Coming back to my competition, she trained me so well and sent me off to the competition saying, “nannA kaththunta mA; nannA pAdra; NeedhAn First prize vAngindu varuva pAru” [You’ve learnt well mA. You sing well. You see you will bag the first prize!]. But I got very scared on stage that day as it was my first stage competition and didn’t sing well. Pattamma amma was eagerly waiting for me to hear about the competition results. I went and told amma about my performance and she said, “paravAlla mA. adhunAla enna! Aduththa varusham nee jeichuduva pAru!” [Its ok mA. What if! Next year you will win you see!]. She was a wonderful teacher and a great human being full of support, encouragement, love and good blessings.

She never once made anyone feel inferior or dumb! She was affection personified! She was a ‘Vatsala’ filled with ‘vAtsalyam’. For those of you who don’t understand ‘vAtsalyam’, it means the affection a cow shows on its calf. One may wonder why can’t it be defined as the affection a mother shows her ward. There is a reason. A Cow (pasu mAdu) unlike other animals does not eat anything that stinks even slightly. But it will lick and clean the body of its calf covered with filth and stink! A cow that does not eat for it that which stinks licks the stinking filth on its calf in order to clean its baby! That is ‘vAtsalyam’. Pattamma amma was filled with such vAtsalyam even for strangers and I have not seen another human being like her.

The day I met her, I addressed her as “amma”. “amma” was the word that involuntarily came to me. When people called her “amma”, it was not merely a respect for her age. They did not call her “amma” because it was the standard way to address elders. They addressed DKP as “amma” because of her vAtsalyam. People literally regarded her as “amma” and she regarded us as her own children.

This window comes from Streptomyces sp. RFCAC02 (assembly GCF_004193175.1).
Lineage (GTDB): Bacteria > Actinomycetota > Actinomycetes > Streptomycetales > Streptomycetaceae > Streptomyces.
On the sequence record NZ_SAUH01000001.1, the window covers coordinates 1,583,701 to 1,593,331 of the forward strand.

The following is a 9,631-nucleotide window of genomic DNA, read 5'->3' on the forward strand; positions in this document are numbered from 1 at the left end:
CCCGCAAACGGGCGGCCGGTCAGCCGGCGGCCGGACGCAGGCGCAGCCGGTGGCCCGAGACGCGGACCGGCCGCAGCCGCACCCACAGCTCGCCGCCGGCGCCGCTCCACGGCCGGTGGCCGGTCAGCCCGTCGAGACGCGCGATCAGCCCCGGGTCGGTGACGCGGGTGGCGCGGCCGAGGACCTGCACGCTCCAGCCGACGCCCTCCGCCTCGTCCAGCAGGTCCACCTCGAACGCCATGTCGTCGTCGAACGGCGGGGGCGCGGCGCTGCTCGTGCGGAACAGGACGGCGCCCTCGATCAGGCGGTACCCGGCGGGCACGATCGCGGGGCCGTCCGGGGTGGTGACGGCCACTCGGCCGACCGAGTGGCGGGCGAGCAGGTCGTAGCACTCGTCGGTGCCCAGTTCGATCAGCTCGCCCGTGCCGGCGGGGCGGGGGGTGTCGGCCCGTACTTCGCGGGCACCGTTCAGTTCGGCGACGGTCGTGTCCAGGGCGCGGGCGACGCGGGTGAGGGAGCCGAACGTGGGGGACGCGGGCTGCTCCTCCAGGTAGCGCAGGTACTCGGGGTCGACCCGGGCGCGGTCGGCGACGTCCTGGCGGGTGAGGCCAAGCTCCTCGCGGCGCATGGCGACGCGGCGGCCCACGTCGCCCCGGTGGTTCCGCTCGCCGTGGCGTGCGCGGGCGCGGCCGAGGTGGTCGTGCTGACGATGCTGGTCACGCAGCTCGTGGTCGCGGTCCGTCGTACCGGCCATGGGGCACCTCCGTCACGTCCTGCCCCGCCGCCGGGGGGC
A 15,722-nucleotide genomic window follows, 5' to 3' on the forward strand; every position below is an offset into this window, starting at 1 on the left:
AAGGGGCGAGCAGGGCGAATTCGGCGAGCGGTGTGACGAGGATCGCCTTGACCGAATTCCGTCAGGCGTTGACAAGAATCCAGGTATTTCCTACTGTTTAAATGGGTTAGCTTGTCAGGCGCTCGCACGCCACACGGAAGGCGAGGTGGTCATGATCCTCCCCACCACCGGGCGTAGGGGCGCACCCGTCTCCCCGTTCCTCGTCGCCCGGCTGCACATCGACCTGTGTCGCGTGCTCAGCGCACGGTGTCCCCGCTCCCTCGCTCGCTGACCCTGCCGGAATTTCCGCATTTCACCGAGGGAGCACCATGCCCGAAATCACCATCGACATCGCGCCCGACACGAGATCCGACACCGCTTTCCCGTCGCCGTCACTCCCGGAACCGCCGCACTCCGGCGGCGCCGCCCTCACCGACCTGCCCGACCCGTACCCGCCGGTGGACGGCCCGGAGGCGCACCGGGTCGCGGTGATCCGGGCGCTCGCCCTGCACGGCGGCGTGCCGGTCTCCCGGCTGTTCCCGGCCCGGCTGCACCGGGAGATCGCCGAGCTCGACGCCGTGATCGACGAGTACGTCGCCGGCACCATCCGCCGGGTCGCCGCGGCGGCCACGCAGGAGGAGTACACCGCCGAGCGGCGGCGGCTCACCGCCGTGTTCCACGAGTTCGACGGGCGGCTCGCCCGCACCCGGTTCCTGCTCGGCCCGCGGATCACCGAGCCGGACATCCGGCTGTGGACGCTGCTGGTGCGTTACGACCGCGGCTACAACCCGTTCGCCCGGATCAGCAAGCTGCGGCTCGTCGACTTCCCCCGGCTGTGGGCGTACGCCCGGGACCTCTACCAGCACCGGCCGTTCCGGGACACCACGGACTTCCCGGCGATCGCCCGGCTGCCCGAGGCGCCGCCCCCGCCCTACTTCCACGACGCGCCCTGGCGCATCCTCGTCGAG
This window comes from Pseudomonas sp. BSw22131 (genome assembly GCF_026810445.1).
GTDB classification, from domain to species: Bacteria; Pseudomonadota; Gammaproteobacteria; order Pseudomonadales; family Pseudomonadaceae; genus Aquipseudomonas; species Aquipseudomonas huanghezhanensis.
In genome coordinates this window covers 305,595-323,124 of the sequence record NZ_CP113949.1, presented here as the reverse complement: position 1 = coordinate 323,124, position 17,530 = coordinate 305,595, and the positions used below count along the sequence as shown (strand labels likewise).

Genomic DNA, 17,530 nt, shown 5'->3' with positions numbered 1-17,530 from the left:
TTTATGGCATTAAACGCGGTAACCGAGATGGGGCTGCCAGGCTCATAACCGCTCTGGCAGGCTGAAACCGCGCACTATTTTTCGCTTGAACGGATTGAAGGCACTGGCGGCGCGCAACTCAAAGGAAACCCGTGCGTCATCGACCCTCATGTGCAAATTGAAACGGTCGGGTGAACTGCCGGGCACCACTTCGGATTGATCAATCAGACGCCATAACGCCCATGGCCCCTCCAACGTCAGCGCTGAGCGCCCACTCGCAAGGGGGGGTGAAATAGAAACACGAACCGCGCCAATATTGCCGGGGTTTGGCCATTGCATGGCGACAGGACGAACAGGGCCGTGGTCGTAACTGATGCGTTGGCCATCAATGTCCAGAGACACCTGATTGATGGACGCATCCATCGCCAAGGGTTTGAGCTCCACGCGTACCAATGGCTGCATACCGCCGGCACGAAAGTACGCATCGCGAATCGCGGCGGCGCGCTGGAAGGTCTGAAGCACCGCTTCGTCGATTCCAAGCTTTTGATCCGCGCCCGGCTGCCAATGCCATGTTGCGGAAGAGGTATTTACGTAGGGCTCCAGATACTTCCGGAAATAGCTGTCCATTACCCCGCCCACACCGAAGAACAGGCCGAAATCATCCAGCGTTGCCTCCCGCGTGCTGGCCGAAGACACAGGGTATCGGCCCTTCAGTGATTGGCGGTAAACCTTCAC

Her hearing was compromised a good deal in her last years. One had to be loud when talking to her and even then she would not hear/understand a few words. But it always stunned me to see that when it came to singing, her ears had no problem at all! However feebly one sang, she heard it very clearly. When I went even slightly off shruthi (and when I say slightly I mean extremely slightly), she’d immediately correct me. Her hearing was so sharp at 90! Her otherwise compromised ears missed nothing musical! .

In the last year, when she almost stopped talking at all, she was silently lying on her bed and staring at the ceiling all day and all night! When I asked her what she was thinking, she told, “I am chanting slOkam mA;” and she would recall how her father taught her all that, how old she was when she learnt it and all those old stories. She would be so upset that she was forgetting words in between and that she was going from one slokam to another mid way! I am talking about when she was running 91. I would ask her “what slOkam are you chanting amma? Say it loudly” and she would tell the slOkam to me. In the middle she will forget and would get so upset about it and would be talking something about the slOkam and how she forgets these days and would doze off in the middle of the sentence. When she wakes up after some time, she would wake up saying that word/line that she forgot some time ago! Even in sleep, her mind was actively trying to remember the forgotten line/word of the slOka.